Seriously, I'd come up with cool features all the time, but have no idea how to get started building the server components they needed. Parse abstracts all that pain behind a few Objective-C methods that work just like all the other frameworks I use each day. I can store arbitrary data to the cloud and construct specific queries to pull it back down – without the mental overhead of learning or maintaining a new stack.
It's a simple idea but it's implemented with enough clarity and flexibility that you can accomplish a lot of neat stuff. Huge cheerleader for this team – I think they've got a lot to offer the many mobile developers who have ambitious projects and limited time/budget for outside server help.
I've read the article, seems like an interesting idea, but I just can't see where the comparison comes from.
The goal of Parse is to make server stuff really easy for mobile development.
The goal of Heroku was to make server stuff really easy for Rails development.
Of course the analogy breaks down once you try to be more specific with what "server stuff" means. ;-)
Parse gives you the comfort of not having to think about architecting a server-side component for your mobile app.
GitHub gives you the comfort of not having to think about hosting your own git repositories.
Doesn't every Software as a Service and Platform as a Service company strive to "give you the comfort of not having to think about" running some piece of software on your own servers? The incessant comparisons to Heroku are just silly now.
1) Unless you're building a mobile client for an existing website, would you really bother with authentication? Can't you just transparently store users with a UDID?
2) Client-side caching is the biggest pain in IOS apps. Network calls are relatively easy. I try to make simple/dumb calls to the backend and just do smart filtering and data manipulation on the front end. Parse doesn't really help here. Do they have integration with core data? They don't even seem to mention it.
3) Some of those testimonials are hilarious, but clearly fake. Why not use real ones?
4) You usually need a server running for a landing page, anyway.
5) No support for storing images or audio. Storing simple strings isn't that useful.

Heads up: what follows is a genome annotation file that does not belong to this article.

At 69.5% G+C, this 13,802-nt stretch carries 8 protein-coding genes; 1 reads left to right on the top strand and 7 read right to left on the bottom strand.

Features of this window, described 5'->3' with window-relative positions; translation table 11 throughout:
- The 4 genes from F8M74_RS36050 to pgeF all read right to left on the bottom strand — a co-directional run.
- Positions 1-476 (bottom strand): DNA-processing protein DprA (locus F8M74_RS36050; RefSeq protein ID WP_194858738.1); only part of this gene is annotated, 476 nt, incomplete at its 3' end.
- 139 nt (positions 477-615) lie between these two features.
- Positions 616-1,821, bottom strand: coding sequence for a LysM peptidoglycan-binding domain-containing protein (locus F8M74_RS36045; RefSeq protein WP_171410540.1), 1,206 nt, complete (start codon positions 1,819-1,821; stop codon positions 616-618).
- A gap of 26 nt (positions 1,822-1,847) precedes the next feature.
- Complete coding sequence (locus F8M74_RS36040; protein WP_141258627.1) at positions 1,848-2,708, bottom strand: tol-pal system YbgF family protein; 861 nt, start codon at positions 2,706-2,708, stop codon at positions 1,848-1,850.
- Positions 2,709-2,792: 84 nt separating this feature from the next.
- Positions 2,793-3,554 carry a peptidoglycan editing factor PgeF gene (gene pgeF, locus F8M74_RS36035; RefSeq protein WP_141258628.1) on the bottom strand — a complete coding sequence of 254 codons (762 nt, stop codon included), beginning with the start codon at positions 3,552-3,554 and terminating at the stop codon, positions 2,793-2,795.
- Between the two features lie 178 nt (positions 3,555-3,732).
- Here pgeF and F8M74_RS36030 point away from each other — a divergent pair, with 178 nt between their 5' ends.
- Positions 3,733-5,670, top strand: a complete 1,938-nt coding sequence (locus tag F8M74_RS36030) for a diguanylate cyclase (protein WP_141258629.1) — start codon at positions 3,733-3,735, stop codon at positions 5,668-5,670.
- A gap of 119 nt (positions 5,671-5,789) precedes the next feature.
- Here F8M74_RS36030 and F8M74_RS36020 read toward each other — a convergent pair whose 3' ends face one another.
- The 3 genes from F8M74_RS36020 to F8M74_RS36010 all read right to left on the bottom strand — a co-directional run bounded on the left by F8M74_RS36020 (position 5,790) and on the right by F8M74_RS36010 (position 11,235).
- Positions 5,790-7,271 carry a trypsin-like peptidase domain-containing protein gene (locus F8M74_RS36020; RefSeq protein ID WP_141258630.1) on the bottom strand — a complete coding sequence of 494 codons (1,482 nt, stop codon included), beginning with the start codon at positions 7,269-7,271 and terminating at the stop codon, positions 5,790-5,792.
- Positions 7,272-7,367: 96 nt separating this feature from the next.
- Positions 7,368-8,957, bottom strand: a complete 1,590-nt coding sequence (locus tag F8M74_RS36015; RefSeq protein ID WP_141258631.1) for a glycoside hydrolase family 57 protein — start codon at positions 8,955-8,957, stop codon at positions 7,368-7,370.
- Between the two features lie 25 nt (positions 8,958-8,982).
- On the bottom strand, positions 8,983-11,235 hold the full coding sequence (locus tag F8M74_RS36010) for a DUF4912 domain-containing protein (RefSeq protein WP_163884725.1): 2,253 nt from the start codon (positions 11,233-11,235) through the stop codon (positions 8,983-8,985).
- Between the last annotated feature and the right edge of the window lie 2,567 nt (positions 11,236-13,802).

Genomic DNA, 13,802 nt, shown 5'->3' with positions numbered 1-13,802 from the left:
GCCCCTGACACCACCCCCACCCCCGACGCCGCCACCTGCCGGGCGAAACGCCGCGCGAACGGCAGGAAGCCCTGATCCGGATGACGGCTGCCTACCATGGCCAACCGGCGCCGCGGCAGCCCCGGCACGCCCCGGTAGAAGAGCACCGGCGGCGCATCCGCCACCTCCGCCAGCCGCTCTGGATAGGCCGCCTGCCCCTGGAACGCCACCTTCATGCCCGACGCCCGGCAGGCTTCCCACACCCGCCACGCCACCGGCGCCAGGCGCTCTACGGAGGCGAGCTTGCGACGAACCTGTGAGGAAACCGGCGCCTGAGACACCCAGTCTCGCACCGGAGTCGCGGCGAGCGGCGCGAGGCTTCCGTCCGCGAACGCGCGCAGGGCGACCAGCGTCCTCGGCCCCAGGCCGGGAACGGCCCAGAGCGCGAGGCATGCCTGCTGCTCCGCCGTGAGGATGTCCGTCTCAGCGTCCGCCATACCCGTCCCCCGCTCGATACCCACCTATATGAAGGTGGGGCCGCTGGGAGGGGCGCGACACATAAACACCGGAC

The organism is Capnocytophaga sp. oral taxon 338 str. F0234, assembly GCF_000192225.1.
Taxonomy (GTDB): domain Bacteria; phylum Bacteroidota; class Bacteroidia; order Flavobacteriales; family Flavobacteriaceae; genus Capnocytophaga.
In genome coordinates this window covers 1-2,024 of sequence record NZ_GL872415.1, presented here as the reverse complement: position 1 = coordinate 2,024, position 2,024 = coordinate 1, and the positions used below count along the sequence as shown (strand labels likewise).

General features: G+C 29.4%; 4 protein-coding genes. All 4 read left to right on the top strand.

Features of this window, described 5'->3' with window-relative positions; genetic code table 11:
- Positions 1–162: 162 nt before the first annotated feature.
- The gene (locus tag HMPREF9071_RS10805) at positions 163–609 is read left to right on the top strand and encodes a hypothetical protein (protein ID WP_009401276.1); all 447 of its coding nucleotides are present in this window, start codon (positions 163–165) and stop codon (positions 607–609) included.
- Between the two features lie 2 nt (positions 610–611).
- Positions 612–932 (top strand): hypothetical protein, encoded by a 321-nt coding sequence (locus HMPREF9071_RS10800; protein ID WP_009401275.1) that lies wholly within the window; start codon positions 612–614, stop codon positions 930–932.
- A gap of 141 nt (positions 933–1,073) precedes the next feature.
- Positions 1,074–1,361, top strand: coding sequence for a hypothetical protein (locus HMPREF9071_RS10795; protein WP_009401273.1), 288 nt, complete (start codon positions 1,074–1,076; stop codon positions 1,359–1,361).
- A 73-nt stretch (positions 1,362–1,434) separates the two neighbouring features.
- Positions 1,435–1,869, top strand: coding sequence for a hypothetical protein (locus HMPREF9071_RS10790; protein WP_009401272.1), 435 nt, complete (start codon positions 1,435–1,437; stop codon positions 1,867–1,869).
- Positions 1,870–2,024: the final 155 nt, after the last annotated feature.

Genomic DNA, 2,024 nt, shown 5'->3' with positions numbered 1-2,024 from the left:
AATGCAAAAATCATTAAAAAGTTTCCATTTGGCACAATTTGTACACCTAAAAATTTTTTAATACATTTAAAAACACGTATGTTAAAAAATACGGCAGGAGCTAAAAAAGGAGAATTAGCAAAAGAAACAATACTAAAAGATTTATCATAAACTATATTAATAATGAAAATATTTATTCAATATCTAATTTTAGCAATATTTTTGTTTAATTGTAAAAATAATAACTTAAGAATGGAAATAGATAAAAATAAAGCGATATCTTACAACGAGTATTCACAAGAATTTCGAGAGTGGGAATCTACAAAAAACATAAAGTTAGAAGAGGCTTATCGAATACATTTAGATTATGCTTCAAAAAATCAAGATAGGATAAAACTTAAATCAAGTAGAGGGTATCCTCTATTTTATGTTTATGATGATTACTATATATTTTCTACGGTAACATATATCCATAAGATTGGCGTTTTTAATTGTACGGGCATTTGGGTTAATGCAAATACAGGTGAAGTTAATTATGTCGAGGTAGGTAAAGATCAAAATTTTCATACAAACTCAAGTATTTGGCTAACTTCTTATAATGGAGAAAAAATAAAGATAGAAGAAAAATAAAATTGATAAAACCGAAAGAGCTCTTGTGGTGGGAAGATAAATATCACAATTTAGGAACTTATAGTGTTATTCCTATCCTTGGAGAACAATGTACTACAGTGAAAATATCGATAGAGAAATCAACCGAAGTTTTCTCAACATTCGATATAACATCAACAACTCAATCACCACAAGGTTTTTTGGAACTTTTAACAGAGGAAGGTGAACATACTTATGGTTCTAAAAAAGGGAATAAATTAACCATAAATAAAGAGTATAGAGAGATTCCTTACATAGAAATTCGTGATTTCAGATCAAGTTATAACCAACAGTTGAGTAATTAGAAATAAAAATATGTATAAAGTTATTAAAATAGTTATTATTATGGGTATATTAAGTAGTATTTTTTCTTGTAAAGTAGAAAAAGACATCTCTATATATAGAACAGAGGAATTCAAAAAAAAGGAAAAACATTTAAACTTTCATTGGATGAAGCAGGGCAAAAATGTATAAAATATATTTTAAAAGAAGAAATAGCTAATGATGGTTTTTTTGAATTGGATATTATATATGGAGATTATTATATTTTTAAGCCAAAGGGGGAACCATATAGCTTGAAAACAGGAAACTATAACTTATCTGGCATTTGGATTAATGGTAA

Anyway, just my honest feedback :) Good luck!
P.S. those testimonials are real!
Why has no one provided this product yet? Do the TOS for Android Market and AppStore make this impossible?
(To be clear: The deployment part is the part I want, the part that I don't want to have to fuss with)
I like the look of it!
>ParseQuery query = new ParseQuery("GameScore");
query.whereEqualTo("foo", "bar").whereEqualTo("baz", "biz");
The ability to stack query options like that is very Railsy. I have a feeling that as more Rails developers focus on mobile development, they will take some of the nicer API designs with them into the Java/Obj-C world.
I visited both Kinvey and Parse and the one major difference i can see straightaway is that Parse allows schema less development. From their website:
"For example, you do not need to specify any schemas before pushing data to us. Our data API simply uses a schema-less JSON-like format."
While Kinvey lists "model your data and file requirements" as the first step to using their service.
Of course, both the services are still in beta and post-beta pricing will also be a major differentiator going ahead.
I do agree with @biot though. Pricing needs to be better defined and there needs to be the ability for people with side projects to be able to integrate this without forking over $99 a month.
I feel that the much bigger users would be building their own service instead of using Parse as it would be more economical anyway.
The API is simple and does exactly the sort of things you need it to do. Awesome.
It's closer to Urban Airship than Heroku. Just because they are both YC companies doesn't mean they have to be compared.
I see what you did there :) Are Parse guys day9 fan?
We're working on pricing - stay tuned!
If Parse is "Heroku for Mobile" then StorageRoom, the startup I am working for, is "iCloud for content".
Editors manage content in our flexible service online and data is synchronized or pulled from mobile apps.
Different use-case, but we seem to have found another problem where many devs complain. Existing CMS tools suck at this.
If you have a particular use case in mind, we'd love to hear more about it at email@example.com.
Parse is like an envelope labeled "Instant Server Guy – Just Add Water." If you need your app to be able to create/query/display remote data between users, damn, you've got a huge head-start just by dropping in their code.
Danilo, you are a quote machine ;-)